With operating EBIT (earnings before interest and taxes) falling significantly faster than sales last year, Random House's return on sales was 8.0% in 2008, the lowest since 2004, when the return rate was 7.8%. Moreover, the 137 million euros in operating EBIT is before special items of 50 million euros associated with restructuring, severance and other allowances taken by parent company Bertelsmann related to the reorganization of its trade publishing house. Total revenue for the year was 1.72 billion euros ($2.53 billion using the average exchange rate for 2008). Bertelsmann attributed the revenue decline primarily to the negative effects of exchange rates and said that excluding currency fluctuations and acquisitions, sales were flat.
The U.S. accounted for 50.8% of total RH revenue, down from 53% in 2007, despite the acquisitions of Monacelli Press and Watson-Guptill. Bertelsmann said declines in North America, particularly in the second half of the year, were largely offset by higher book sales and increased market share in key European markets. In his memo to all employees, Random CEO Markus Dohle said Random's European businesses performed well, but that the U.S. had a “shortfall in net sales in an overall difficult market.” The American group's sales of 874 million euros is roughly $1.28 billion, keeping Random the largest trade publisher in the U.S.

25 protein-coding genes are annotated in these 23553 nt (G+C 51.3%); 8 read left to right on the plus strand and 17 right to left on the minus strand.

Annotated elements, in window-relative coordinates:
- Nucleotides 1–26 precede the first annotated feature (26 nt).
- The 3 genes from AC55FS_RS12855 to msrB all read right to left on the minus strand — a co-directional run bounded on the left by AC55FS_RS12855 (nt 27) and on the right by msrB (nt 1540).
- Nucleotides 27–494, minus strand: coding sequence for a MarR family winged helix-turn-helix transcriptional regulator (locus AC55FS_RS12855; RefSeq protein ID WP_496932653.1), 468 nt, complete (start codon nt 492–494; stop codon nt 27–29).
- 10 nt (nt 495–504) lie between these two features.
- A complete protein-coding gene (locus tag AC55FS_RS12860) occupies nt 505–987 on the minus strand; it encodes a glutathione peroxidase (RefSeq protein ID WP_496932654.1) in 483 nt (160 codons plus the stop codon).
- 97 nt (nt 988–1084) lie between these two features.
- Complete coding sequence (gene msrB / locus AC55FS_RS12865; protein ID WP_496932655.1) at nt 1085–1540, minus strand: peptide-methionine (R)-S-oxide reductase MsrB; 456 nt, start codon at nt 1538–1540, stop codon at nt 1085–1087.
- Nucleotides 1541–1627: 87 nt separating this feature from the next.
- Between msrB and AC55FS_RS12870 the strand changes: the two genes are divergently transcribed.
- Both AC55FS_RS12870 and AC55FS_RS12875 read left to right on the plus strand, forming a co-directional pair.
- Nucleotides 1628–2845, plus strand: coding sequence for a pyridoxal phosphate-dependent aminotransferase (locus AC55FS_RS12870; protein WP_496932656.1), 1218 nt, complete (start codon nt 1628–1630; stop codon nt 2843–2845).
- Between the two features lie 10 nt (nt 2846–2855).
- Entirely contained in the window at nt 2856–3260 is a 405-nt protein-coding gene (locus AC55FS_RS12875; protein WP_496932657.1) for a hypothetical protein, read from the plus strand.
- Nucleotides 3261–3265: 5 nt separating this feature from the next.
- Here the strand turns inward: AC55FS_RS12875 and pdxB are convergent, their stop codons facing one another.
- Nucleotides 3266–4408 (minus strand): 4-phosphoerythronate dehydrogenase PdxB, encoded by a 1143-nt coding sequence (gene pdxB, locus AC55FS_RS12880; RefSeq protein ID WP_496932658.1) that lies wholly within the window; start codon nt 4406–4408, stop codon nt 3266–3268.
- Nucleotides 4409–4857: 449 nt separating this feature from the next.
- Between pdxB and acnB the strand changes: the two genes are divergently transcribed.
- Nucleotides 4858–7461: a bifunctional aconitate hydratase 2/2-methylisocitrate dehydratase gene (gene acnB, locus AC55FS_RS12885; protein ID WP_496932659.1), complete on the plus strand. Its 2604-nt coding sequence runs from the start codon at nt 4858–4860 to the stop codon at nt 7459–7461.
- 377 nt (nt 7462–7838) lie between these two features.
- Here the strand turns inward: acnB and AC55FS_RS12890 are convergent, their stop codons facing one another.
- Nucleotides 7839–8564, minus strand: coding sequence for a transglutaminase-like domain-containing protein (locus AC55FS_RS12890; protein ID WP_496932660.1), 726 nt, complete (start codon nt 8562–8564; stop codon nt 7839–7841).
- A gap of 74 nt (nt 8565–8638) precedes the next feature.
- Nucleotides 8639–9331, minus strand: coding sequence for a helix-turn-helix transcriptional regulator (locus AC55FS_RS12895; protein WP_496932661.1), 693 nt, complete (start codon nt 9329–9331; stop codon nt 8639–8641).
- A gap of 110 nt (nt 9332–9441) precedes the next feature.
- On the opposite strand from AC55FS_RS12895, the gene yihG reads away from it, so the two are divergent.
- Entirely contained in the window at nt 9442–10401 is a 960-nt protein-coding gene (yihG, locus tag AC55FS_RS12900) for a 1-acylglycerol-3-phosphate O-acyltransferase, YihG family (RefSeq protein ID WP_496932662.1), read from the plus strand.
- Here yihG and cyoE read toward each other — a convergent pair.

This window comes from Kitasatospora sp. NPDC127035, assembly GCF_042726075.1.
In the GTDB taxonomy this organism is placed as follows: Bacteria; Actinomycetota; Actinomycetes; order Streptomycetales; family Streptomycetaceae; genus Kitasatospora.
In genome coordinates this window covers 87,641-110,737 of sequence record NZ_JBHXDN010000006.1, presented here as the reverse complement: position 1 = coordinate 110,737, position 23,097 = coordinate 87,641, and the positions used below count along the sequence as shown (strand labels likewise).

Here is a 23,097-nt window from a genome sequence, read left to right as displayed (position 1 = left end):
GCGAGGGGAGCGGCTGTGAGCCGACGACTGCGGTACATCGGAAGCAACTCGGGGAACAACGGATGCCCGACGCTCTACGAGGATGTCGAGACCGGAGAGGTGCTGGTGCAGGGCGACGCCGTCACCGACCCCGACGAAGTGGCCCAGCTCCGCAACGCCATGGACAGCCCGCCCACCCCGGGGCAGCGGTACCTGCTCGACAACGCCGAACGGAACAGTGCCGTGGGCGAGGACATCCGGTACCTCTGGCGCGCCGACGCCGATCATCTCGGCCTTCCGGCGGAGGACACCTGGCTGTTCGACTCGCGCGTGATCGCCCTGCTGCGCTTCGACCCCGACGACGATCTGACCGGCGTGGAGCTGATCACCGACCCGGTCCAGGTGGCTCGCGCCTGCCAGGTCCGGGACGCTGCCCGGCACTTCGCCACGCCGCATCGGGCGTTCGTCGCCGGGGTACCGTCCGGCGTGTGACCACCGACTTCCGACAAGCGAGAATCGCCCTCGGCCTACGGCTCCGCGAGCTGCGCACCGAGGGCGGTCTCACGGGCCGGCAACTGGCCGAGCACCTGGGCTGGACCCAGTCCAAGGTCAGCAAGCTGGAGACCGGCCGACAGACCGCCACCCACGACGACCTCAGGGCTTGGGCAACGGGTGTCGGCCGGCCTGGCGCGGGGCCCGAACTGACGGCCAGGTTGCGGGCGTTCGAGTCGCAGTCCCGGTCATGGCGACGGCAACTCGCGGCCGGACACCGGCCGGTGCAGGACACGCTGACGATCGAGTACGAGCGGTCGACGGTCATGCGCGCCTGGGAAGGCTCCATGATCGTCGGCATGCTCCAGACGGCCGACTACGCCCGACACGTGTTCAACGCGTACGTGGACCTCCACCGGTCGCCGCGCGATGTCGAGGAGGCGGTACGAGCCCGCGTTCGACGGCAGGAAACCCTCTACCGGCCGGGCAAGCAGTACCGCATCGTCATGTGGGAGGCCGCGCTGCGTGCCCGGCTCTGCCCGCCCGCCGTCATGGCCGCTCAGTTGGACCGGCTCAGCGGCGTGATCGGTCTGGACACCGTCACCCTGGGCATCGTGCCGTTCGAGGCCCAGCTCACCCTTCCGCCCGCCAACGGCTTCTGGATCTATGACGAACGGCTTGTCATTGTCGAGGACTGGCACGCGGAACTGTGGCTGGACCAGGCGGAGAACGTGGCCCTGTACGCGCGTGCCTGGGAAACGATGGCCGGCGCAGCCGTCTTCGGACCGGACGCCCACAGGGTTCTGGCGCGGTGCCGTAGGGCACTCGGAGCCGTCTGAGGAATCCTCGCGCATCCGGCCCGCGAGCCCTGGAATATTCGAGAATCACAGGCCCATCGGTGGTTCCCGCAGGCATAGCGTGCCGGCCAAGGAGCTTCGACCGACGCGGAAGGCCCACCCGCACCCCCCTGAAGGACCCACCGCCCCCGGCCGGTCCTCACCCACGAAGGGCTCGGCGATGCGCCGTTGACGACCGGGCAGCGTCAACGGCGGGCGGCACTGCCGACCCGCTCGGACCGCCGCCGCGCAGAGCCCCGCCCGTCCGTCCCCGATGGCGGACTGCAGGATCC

Dohle said that given the worldwide recession, it will be “a very challenging year for us to meet our overall sales targets and financial goals,” adding that in most countries the first quarter has been difficult. Still, Dohle said, the company's internal goals remain the same: “to stay on a growth path in Europe and to grow our U.S. business again.”
|Source: Bertelsmann Annual Report|
|Return on sales||8.0%||9.4%||9.3%||9.1%||7.8%|